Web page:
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Anxiety

We don’t have a current Anxiety Study enrolling, but we hope to soon.

Please complete the form below, to be included in our Anxiety Database, you’ll get contacted when we start to screen for our next anxiety study.

Generalized anxiety disorder (or GAD) is characterized by excessive, exaggerated anxiety and worry about everyday life events with no obvious reasons for worry. People with symptoms of generalized anxiety disorder tend to always expect disaster and can’t stop worrying about health, money, family, work, or school. In people with GAD, the worry often is unrealistic or out of proportion for the situation. Daily life becomes a constant state of worry, fear, and dread. Eventually, the anxiety so dominates the person’s thinking that it interferes with daily functioning, including work, school, social activities, and relationships.

What Are the Symptoms of GAD?

GAD affects the way a person thinks, but the anxiety can lead to physical symptoms, as well. Symptoms of GAD can include:

  • Excessive, ongoing worry and tension
  • An unrealistic view of problems
  • Restlessness or a feeling of being “edgy”
  • Irritability
  • Muscle tension
  • Headaches
  • Sweating
  • Difficulty concentrating
  • Nausea
  • The need to go to the bathroom frequently
  • Tiredness
  • Trouble falling or staying asleep
  • Trembling
  • Being easily startled

In addition, people with GAD often have other anxiety disorders (such as panic disorder, obsessive-compulsive disorder, and phobias), suffer from depression, and/or abuse drugs or alcohol.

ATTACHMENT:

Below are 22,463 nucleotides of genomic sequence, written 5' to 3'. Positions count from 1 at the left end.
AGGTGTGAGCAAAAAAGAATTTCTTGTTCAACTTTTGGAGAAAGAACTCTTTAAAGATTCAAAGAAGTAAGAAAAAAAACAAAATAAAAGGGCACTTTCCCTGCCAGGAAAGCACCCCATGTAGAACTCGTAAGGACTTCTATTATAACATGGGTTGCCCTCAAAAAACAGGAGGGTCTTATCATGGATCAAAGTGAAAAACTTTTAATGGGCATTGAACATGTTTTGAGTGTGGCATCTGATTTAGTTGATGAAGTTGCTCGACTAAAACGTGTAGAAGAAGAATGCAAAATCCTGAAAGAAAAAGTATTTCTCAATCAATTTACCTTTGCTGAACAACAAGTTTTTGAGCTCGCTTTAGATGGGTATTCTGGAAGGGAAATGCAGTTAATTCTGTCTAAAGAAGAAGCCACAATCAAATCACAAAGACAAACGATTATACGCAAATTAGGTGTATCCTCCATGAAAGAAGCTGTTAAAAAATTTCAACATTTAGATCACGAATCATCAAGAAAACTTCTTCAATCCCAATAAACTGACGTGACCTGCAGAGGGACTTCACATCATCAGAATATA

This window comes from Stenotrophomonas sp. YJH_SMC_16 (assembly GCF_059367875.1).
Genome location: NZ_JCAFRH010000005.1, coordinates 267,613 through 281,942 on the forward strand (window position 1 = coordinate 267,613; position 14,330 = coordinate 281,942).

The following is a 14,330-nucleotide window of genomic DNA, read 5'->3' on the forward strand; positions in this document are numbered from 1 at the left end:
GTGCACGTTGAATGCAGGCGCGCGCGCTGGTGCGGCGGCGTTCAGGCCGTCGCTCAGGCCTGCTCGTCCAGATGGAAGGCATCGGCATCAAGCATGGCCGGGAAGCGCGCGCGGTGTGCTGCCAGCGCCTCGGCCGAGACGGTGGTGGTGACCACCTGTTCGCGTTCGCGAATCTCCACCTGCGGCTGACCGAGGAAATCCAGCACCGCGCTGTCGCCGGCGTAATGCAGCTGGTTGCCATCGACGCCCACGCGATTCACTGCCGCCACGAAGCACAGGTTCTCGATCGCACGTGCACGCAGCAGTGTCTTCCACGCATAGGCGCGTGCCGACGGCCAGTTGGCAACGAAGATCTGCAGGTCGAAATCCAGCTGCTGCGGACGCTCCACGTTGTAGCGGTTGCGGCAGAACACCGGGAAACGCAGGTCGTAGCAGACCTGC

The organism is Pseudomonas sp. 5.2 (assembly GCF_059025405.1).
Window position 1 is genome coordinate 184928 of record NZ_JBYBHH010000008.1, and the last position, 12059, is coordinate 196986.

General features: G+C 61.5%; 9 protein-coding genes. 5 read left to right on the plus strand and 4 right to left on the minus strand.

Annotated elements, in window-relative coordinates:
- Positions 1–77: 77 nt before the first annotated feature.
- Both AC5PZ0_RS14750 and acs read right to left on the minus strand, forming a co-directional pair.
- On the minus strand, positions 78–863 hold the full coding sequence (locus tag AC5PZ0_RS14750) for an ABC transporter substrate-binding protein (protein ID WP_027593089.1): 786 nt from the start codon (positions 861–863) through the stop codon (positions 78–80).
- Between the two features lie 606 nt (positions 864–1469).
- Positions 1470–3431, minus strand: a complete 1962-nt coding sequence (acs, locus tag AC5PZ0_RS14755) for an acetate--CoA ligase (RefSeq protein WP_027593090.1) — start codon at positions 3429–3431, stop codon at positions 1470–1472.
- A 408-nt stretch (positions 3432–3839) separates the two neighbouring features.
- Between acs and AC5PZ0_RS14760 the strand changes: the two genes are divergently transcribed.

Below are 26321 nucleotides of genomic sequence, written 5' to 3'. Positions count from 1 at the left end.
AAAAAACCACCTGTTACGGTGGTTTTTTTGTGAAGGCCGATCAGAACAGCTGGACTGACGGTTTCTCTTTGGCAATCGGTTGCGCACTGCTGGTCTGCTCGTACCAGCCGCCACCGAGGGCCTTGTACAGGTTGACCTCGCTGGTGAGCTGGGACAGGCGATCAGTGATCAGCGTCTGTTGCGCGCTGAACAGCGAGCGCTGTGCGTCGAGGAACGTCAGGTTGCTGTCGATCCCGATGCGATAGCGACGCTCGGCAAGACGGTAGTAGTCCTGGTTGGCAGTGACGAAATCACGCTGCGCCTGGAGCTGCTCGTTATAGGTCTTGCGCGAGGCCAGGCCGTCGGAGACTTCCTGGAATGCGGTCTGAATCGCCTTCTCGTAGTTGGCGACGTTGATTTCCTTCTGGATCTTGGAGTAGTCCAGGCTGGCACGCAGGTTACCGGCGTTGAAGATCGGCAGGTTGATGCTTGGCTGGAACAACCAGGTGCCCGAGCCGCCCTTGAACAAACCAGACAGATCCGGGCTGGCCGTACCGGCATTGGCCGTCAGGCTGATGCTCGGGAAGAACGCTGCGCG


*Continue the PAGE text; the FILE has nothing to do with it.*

What Causes GAD?

The exact cause of GAD is not fully known, but a number offactors — includinggenetics, brain chemistry and environmentalstresses — appearto contribute to its development.

  • Genetics: Some research suggests that family history plays a part in increasing the likelihood that a person will develop GAD. This means that the tendency to develop GAD may be passed on in families.
  • Brain chemistry: GAD has been associated with abnormal levels of certain neurotransmitters in the brain. Neurotransmitters are special chemical messengers that help move information from nerve cell to nerve cell. If the neurotransmitters are out of balance, messages cannot get through the brain properly. This can alter the way the brain reacts in certain situations, leading to anxiety.
  • Environmental factors: Trauma and stressful events, such as abuse, the death of a loved one, divorce, changing jobs or schools, may lead to GAD. GAD also may become worse during periods of stress. The use of and withdrawal from addictive substances, including alcohol, caffeine, and nicotine, can also worsen anxiety.

How Common Is GAD?

About 4 million adult Americans suffer from GAD during the course of a year. It most often begins in childhood or adolescence, but can begin in adulthood. It is more common in women than in men.

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For additional information on this study, please contact Palm Beach Research at 689-0606